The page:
Detail: Corn in Bloom, watercolor and nature print by Laura Bethmann
Art is subjective, we choose what we like. I like this painting. I like the tall, dramatic corn growing up into the bright sky. But I made it, so I know what I like about it.
Drawing by Austin Kleon, author of Steal Like An Artist www.austinkleon.com
What makes us distinguish between likable or not likable, beautiful or ugly, good or bad?
In 2012, the Huffington Post reported on an episode of the PBS program Antiques Roadshow. A man brought in two paintings which he purchased for $2.50 each. He liked one painting but thought the other one was ugly. Turns out that the ‘ugly’ one, by American artist Willaim Victor Higgins (apologies to Mr. Higgins) was appraised for $75,000 to $100,000. The one he liked didn’t have much monetary worth at all. Beautiful and ugly can be at odds when it comes to personal taste, not to mention cash value! (Why he bothered to buy what he considered to be an ugly painting wasn’t explained, but in the end you can bet he was glad he did.)
Our sociological patterns of choice and preference refer to how we view and adapt to styles, manners, and all kinds of things – including works of art. Our individual tastes are influenced by many factors, but we know what we like.
We all love the wonderful, brilliant paintings created by our 5-year-olds. I love everything the Beatles have done – been a fan for 50 years. I took a quick survey from some of my near and dear. Husband Chris loves the paintings of Johannes Vermeer. Nephew Steve loves Tool and van Gogh. Daughter Cara goes crazy for Bernini, Caravaggio and post-impressionist landscapes. Son-in-law James is enthralled with jazz artist Sonny Rollins and metal bands. Bunny is enchanted by Puccini. Rosemary chooses Verdi, Springsteen, Gothic architecture, Shakespeare and wants to know if France and flowering trees can be considered art forms. Peter weighs in with more metal bands and JMW Turner. Doug’s picks are John Singer Sargent and the pre-Raphaelites. There were more lists, and longer, but you get the idea. This was eye-opening for me!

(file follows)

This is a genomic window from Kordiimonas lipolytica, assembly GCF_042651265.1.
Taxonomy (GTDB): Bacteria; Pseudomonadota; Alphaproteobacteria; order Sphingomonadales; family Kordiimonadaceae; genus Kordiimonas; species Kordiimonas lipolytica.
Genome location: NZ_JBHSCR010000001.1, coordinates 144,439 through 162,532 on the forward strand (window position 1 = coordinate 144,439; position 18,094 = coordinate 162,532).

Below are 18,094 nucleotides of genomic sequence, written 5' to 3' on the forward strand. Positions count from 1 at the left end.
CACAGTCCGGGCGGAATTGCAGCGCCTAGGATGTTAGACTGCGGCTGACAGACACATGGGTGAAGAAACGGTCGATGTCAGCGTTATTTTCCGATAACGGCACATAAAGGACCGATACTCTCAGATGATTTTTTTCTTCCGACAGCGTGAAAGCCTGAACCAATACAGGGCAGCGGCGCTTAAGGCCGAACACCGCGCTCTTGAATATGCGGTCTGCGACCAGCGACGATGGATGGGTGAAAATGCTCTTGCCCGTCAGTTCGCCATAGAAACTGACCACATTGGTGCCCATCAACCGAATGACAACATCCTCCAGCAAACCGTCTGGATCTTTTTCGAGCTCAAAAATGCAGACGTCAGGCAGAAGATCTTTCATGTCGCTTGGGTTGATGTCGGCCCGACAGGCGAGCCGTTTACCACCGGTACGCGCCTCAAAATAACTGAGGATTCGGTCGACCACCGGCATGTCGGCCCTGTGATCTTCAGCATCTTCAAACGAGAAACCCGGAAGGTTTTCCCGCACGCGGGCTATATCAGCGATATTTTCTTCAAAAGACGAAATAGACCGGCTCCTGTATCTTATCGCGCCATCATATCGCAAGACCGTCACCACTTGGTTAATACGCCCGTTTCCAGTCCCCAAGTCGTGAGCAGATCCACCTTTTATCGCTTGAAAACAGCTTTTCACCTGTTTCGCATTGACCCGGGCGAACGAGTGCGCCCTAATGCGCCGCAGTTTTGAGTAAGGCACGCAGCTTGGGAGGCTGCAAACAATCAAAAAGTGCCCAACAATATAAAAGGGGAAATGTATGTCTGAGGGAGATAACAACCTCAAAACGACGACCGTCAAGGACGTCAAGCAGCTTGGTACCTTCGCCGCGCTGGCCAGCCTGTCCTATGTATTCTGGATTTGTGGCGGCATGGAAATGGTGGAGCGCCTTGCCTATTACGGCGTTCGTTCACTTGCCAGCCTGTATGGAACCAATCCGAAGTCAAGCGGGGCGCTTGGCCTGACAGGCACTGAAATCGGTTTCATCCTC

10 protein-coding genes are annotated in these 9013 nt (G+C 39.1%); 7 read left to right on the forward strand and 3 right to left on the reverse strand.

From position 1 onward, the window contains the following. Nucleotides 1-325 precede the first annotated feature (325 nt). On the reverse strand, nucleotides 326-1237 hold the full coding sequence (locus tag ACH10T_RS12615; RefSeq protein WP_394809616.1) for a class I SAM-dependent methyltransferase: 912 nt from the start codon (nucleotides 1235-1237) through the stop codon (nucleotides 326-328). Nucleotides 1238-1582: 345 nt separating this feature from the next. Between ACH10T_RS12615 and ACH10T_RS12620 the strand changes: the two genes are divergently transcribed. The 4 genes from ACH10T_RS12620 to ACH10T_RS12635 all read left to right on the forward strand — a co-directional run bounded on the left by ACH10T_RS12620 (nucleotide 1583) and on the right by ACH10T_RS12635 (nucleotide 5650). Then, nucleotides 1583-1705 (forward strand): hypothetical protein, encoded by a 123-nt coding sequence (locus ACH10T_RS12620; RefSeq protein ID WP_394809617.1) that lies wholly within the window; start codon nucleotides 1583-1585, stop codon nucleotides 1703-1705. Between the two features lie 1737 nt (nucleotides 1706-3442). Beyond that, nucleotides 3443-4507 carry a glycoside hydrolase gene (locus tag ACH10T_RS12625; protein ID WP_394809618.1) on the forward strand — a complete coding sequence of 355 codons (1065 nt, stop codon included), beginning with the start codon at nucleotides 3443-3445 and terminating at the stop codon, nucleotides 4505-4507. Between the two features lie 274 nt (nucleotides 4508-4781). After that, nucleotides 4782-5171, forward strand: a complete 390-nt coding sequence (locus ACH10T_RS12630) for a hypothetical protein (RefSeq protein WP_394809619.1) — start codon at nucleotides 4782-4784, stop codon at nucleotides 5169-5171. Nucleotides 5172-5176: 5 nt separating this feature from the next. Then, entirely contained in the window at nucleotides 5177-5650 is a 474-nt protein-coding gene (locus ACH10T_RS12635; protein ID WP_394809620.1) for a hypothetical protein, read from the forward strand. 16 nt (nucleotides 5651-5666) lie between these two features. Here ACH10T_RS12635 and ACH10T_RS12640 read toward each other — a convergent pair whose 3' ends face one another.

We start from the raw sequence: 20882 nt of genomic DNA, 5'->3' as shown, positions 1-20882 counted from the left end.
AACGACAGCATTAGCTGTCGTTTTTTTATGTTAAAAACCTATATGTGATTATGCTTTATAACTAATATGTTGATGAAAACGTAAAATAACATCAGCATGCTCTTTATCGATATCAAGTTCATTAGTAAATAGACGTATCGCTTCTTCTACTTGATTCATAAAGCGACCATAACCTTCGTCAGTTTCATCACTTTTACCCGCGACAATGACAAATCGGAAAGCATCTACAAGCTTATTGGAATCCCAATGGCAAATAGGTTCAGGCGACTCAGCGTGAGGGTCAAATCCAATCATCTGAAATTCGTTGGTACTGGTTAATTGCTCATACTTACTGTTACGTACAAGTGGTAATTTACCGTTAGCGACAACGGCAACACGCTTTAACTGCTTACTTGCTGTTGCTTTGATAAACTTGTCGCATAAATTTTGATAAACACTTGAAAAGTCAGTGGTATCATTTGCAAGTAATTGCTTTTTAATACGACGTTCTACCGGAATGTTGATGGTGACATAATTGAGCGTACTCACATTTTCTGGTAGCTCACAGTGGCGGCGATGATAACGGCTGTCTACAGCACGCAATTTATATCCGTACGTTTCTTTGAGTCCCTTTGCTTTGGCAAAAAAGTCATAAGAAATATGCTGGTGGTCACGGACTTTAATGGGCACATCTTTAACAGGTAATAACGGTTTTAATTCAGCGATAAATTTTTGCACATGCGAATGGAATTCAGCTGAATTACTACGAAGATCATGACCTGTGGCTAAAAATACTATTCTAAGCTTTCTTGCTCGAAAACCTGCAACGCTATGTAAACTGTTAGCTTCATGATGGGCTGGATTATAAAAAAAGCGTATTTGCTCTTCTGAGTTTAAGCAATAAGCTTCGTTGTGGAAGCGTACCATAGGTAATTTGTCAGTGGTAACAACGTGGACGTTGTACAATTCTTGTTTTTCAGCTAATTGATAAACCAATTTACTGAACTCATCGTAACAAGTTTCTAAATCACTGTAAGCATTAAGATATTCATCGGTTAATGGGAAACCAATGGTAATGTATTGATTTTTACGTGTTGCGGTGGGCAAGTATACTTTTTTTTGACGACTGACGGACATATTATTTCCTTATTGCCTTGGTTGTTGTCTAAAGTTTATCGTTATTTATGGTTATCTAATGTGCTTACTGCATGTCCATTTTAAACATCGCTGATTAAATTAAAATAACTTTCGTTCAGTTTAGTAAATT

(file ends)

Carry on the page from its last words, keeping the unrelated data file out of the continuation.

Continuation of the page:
Make a list of your favorite artists then take a survey of your own. You’ll learn a lot about your people!
We also know what we don’t like, but it’s important to remember that we are judging through a lens of personal preference – our personal taste. Even when we aren’t warming up to a painting, a song, a poem, or whatever it is, we can often appreciate art for it’s own inherent, redeeming qualities.
Maurice Prendergast watercolor paintings make me happy
Long ago I laid eyes on the watercolor paintings of Paul Cezanne and have been in awe ever since. His watercolors have proved a huge influence for me (thank you, Monsieur Cezanne). And even though I’m not enamored of his oil paintings, I realize that Cezanne was the father of modern art, a breakthrough genius, and I certainly appreciate his vision.
I’m not fond of Led Zeppelin’s music (my regrets LZ fans) but their talent is obvious. ‘Stairway to Heaven’ – yes, I get it.
And so, rather than discounting any work of art entirely, it’s possible to stretch the imagination and come to realize it’s intrinsic value. Of Led Zeppelin’s music I might say:
That song makes my heart feel like it’s beating the wrong way, but it’s because of the band’s phenomenal rhythmic patterns.
Of another artist that proves difficult for me:
It hurts to look at some of Francisco Goya’s paintings, like Satan Devouring His Son and A Pilgrimage To San Isidro. They’re really disturbing, but Goya’s talent is amazing.
I love Stonehenge. Those who don’t might consider that even though…
Stonehenge is just a bunch of stones, and some are broken or missing, no one knows how this 5000 year old earth work was erected, or how 50 ton rocks were transported over 200 miles to build it, or for what purpose. Modern-day experts have theorized about it for hundreds of years. It’s an astounding neolithic mystery and a tribute to the people who created it.
The important thing is, we can appreciate even what we don’t like.
A giant helps Merlin build Stonehenge. From a 14th century manuscript in the British Library. Roman de Brut verse of literary history, by Norman poet Wace